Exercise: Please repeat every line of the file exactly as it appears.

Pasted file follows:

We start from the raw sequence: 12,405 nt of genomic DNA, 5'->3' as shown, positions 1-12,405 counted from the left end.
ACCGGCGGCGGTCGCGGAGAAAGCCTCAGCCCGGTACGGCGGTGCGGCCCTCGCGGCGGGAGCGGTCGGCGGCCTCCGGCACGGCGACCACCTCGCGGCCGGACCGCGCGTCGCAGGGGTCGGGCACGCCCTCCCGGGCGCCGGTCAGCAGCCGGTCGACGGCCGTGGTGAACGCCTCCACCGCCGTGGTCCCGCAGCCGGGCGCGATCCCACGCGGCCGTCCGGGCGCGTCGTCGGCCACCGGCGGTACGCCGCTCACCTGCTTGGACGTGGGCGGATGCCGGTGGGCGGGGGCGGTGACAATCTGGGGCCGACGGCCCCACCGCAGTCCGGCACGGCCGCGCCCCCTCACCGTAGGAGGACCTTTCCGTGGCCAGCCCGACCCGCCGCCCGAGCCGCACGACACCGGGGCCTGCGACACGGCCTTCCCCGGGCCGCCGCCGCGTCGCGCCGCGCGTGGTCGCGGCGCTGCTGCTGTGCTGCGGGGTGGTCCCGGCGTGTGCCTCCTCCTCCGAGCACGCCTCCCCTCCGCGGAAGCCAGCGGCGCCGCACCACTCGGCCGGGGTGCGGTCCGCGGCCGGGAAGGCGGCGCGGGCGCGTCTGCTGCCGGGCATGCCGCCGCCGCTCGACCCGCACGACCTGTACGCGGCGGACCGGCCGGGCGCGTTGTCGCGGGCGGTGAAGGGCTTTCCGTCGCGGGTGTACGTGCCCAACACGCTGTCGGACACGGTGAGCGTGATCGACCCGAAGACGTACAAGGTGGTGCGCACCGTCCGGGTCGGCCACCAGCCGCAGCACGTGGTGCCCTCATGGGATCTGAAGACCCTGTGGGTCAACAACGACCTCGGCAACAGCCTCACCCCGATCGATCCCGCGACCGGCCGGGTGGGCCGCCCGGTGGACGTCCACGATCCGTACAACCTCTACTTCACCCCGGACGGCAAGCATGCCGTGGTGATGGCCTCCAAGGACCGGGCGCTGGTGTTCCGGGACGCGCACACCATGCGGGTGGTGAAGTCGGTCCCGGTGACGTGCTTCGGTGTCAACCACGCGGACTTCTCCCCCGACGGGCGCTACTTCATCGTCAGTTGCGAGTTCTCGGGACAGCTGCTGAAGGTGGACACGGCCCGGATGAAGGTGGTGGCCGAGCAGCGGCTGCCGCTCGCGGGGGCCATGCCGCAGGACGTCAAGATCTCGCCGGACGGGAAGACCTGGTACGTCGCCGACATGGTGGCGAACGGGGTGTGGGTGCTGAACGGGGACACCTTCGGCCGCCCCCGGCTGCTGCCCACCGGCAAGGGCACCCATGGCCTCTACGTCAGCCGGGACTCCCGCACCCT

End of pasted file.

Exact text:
We start from the raw sequence: 12,405 nt of genomic DNA, 5'->3' as shown, positions 1-12,405 counted from the left end.
ACCGGCGGCGGTCGCGGAGAAAGCCTCAGCCCGGTACGGCGGTGCGGCCCTCGCGGCGGGAGCGGTCGGCGGCCTCCGGCACGGCGACCACCTCGCGGCCGGACCGCGCGTCGCAGGGGTCGGGCACGCCCTCCCGGGCGCCGGTCAGCAGCCGGTCGACGGCCGTGGTGAACGCCTCCACCGCCGTGGTCCCGCAGCCGGGCGCGATCCCACGCGGCCGTCCGGGCGCGTCGTCGGCCACCGGCGGTACGCCGCTCACCTGCTTGGACGTGGGCGGATGCCGGTGGGCGGGGGCGGTGACAATCTGGGGCCGACGGCCCCACCGCAGTCCGGCACGGCCGCGCCCCCTCACCGTAGGAGGACCTTTCCGTGGCCAGCCCGACCCGCCGCCCGAGCCGCACGACACCGGGGCCTGCGACACGGCCTTCCCCGGGCCGCCGCCGCGTCGCGCCGCGCGTGGTCGCGGCGCTGCTGCTGTGCTGCGGGGTGGTCCCGGCGTGTGCCTCCTCCTCCGAGCACGCCTCCCCTCCGCGGAAGCCAGCGGCGCCGCACCACTCGGCCGGGGTGCGGTCCGCGGCCGGGAAGGCGGCGCGGGCGCGTCTGCTGCCGGGCATGCCGCCGCCGCTCGACCCGCACGACCTGTACGCGGCGGACCGGCCGGGCGCGTTGTCGCGGGCGGTGAAGGGCTTTCCGTCGCGGGTGTACGTGCCCAACACGCTGTCGGACACGGTGAGCGTGATCGACCCGAAGACGTACAAGGTGGTGCGCACCGTCCGGGTCGGCCACCAGCCGCAGCACGTGGTGCCCTCATGGGATCTGAAGACCCTGTGGGTCAACAACGACCTCGGCAACAGCCTCACCCCGATCGATCCCGCGACCGGCCGGGTGGGCCGCCCGGTGGACGTCCACGATCCGTACAACCTCTACTTCACCCCGGACGGCAAGCATGCCGTGGTGATGGCCTCCAAGGACCGGGCGCTGGTGTTCCGGGACGCGCACACCATGCGGGTGGTGAAGTCGGTCCCGGTGACGTGCTTCGGTGTCAACCACGCGGACTTCTCCCCCGACGGGCGCTACTTCATCGTCAGTTGCGAGTTCTCGGGACAGCTGCTGAAGGTGGACACGGCCCGGATGAAGGTGGTGGCCGAGCAGCGGCTGCCGCTCGCGGGGGCCATGCCGCAGGACGTCAAGATCTCGCCGGACGGGAAGACCTGGTACGTCGCCGACATGGTGGCGAACGGGGTGTGGGTGCTGAACGGGGACACCTTCGGCCGCCCCCGGCTGCTGCCCACCGGCAAGGGCACCCATGGCCTCTACGTCAGCCGGGACTCCCGCACCCT